In this weeks TWTWTW, find commentary on:
- Why was no one home on Census night?
- Battle for Box Hill: Residents warn of slums as high-rise surge in hot market
- Bike share is New York City transit!
- Millennials prefer revitalized historic areas not malls
- Opec and the oil barons face a slow death by electrification
- Why Sydney’s new light rail trams won’t carry passengers on inner west line
- Sirius: Decision not to put iconic Sydney building on heritage list ruled invalid
- Australian cities have ‘both hands tied’ over congestion, growing inequality
- ‘Not everybody’s happy’, but $110m Yarra bridge between Kew, Alphington will ease Chandler woes
- Social housing: Publicly funded beds left empty, while waiting list grows, new data shows
- New levy on 70,000 homes around Parramatta to pay for parks, schools, transport
- How can our cities match Europe’s for finding value in their creative vibe?
- City of Melbourne: Amend Melbourne Forest strategy to include food to improve food security
While there were over one million dwellings unoccupied on Census night, there does not appear to be a large pool of dwellings being withheld from the housing market. It appears that most dwellings that were unoccupied on Census night were unoccupied for a very valid reason.
This analysis by SGS Economics will disappoint those who claim that (mostly foreign!) investors intentionally leaving homes unoccupied in capital cities is a key explanation for high housing costs. It is however a key way politicians can take visible action in order to show they’re “doing something”.
But many people who live there say Box Hill’s development frenzy is handing developers “obscene” profits, and could create a “modern-day slum” and “transport chaos”.
“Slum” is an absurd description. Residents of new high rise in Box Hill will have security of tenure, plenty of floorspace per person, access to high quality communal services, and will live in a brand-new building. Future occupants will be relatively well-off and have a choice about where they want to live. The buildings won’t be owned by a rapacious landlord but by apartment owners who manage maintenance jointly via the body corporate (see also Are city centre towers really slums?).
As for developers making “obscene” profits, that’s more likely to be the party who sells the land to the developer; they’re not necessarily the same. As for “transport chaos”, Box Hill is on a train line; it’s the sort of place where high densities make sense. Council has a key role in managing the level of parking in major new developments.
Citi Bike sets new record with 70,000 trips–greater than daily ridership on the Staten Island Ferry. Bike share is New York City transit!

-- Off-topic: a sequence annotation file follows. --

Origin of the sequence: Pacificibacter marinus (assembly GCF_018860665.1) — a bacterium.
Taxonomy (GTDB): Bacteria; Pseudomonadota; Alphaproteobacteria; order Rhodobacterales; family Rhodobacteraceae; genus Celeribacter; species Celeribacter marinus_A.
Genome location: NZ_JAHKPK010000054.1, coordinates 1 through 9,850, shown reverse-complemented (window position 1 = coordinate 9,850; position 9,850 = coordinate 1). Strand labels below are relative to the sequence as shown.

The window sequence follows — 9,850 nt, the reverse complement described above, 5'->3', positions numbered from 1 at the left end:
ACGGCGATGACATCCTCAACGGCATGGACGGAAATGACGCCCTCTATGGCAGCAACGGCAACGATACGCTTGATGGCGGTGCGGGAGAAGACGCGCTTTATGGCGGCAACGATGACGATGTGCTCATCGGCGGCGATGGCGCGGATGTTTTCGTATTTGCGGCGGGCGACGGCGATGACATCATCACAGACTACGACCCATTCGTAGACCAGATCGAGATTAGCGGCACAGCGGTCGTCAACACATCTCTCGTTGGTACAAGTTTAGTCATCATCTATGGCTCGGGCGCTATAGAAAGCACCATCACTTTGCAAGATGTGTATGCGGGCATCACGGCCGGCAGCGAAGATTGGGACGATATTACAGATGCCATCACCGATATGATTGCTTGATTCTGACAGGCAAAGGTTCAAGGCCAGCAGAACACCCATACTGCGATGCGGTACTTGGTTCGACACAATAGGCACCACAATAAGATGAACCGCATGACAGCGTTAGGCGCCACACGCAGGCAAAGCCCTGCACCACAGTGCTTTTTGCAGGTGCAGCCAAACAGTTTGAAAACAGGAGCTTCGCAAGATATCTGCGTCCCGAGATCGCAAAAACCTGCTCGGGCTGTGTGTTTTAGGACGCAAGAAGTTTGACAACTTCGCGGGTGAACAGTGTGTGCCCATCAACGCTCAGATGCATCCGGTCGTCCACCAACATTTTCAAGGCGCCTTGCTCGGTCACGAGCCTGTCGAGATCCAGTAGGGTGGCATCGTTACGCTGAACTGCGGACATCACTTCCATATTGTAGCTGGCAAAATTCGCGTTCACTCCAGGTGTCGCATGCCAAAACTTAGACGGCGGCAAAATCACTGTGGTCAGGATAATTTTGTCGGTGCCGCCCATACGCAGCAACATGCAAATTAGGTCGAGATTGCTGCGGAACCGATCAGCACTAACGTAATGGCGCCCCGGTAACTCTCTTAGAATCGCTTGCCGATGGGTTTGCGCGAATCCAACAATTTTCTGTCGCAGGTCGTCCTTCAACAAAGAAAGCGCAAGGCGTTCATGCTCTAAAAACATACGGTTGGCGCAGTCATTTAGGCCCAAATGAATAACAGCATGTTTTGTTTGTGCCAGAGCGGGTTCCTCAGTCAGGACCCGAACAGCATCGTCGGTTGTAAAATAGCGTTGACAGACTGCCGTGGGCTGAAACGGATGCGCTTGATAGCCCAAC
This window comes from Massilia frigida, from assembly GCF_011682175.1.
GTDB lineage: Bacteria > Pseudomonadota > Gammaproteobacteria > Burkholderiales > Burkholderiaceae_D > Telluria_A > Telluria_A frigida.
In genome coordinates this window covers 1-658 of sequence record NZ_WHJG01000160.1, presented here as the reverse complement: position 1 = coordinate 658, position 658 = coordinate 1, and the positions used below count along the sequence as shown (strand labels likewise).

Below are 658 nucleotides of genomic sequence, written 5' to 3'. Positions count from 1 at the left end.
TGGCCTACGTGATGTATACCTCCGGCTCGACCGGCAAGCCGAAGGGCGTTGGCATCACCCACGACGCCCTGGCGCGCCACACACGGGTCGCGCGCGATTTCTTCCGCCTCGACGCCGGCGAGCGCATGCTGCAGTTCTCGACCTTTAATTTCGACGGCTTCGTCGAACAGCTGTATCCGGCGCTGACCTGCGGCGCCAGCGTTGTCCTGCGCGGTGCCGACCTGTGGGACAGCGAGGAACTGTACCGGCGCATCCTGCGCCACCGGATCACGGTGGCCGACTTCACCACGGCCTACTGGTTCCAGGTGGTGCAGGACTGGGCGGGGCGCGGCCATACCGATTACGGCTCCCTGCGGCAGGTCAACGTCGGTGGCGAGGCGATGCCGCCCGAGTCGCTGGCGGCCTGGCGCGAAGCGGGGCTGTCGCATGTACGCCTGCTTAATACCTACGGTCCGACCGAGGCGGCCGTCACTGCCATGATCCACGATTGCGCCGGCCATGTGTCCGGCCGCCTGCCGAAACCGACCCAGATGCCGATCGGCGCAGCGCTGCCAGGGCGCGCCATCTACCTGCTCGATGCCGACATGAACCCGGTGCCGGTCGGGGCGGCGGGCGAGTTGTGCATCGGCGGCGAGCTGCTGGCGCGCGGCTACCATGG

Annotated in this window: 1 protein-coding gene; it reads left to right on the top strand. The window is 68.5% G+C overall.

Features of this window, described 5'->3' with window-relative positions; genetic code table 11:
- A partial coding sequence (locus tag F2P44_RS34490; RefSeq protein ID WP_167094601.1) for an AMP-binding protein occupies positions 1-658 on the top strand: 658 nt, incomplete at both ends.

Citi Bike is brilliant and hugely successful, but is it really “New York City transit” as the former NYC transport commissioner Janette Sadik-Khan who implemented Citi Bike claims? Over 5 million ride the NYC transit system on an average weekday, so claiming 70,000 trips is “NYC transit” is hyperbole (see also Why does bikeshare work in New York but not Australia?).
The survey finds millennials tend to value a mix of old and new buildings where they live, dine, shop and travel…
Don’t we all? Can’t give much weight to this without knowing to what extent millennials differ from other cohorts. Nor does the story show that “not malls” means millennials actively dislike them; preferring A over B doesn’t necessarily mean B is unacceptable.
Morgan Stanley expects EVs to capture 70 per cent of the European market by mid-century…Tony Seba from Stanford University and RethinkX says the technology is moving so fast that the British ban (on ICs) will be overtaken long before 2040 by pure market forces. Michael Gove, the Environment Secretary, might just as well ban horse-drawn carriages. There won’t be any petrol or diesel cars left on the road anyway.
There’re good grounds to think electric vehicles (EVs) will have a huge impact, but thinking about Australia there are still plenty of issues to consider e.g.:
- Lithium-ion batteries are costly, bulky, heavy, take a long time to charge, and generate a high level of emissions during manufacture
- Electricity generation in (mainland) Australia is high in emissions, largely from coal
- Wholesale conversion from internal combustion engine cars to electric cars would significantly increase demand for electricity from the grid
- Cars don’t account for all fuel used for ground transport; in Australia, 42% of transport fuel is consumed by trucks and commercial vehicles which require a very long range
- The lower cost of electricity relative to petrol and diesel would encourage motorists to drive more, exacerbating congestion
- Electricity is not subject to the $0.40 per litre fuel excise; it would be difficult to separate electricity used for transport from other uses